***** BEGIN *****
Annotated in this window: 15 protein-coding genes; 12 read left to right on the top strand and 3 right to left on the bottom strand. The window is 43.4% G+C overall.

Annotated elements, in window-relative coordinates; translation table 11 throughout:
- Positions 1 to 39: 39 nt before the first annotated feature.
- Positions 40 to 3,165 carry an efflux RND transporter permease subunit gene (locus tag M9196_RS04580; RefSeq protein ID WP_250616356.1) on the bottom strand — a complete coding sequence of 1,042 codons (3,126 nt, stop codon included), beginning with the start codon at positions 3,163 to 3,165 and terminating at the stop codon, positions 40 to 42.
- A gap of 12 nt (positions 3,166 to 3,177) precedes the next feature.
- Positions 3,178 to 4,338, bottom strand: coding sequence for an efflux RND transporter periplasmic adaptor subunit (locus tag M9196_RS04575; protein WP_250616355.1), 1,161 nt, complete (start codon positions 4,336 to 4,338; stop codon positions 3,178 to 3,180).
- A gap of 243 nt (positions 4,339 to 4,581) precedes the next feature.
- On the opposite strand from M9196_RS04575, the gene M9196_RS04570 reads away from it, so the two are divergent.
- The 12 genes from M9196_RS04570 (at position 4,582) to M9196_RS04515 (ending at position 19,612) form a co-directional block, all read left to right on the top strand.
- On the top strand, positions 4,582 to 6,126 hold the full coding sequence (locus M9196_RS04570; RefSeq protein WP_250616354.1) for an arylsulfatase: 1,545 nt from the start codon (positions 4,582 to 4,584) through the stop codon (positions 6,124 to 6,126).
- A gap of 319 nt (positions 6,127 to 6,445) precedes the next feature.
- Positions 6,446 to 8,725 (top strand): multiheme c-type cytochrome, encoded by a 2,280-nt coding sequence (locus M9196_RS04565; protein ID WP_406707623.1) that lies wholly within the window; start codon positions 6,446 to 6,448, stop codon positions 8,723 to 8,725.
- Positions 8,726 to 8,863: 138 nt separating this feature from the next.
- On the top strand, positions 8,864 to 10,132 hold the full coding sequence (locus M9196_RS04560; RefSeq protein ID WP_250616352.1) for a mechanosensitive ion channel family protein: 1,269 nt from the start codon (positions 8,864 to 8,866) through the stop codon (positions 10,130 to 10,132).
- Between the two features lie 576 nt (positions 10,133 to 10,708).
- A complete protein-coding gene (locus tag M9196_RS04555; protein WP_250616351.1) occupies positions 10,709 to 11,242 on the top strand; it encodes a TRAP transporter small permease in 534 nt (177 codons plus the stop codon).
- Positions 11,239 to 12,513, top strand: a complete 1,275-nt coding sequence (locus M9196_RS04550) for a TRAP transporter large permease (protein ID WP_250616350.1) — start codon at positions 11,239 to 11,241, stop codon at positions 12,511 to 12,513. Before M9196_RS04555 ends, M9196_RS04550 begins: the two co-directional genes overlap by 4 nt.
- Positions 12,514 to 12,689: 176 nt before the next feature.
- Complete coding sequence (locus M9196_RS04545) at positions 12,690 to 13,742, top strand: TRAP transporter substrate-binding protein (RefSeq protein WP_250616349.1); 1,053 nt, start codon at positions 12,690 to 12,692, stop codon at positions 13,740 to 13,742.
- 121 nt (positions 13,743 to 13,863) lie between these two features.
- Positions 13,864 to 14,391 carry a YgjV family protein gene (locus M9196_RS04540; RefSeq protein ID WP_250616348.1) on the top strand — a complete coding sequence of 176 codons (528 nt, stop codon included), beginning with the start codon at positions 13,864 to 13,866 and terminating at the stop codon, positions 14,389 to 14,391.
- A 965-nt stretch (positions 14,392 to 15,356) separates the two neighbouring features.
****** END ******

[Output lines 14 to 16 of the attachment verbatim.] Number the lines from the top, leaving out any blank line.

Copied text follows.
- On the top strand, positions 8,864 to 10,132 hold the full coding sequence (locus M9196_RS04560; RefSeq protein ID WP_250616352.1) for a mechanosensitive ion channel family protein: 1,269 nt from the start codon (positions 8,864 to 8,866) through the stop codon (positions 10,130 to 10,132).
- Between the two features lie 576 nt (positions 10,133 to 10,708).
- A complete protein-coding gene (locus tag M9196_RS04555; protein WP_250616351.1) occupies positions 10,709 to 11,242 on the top strand; it encodes a TRAP transporter small permease in 534 nt (177 codons plus the stop codon).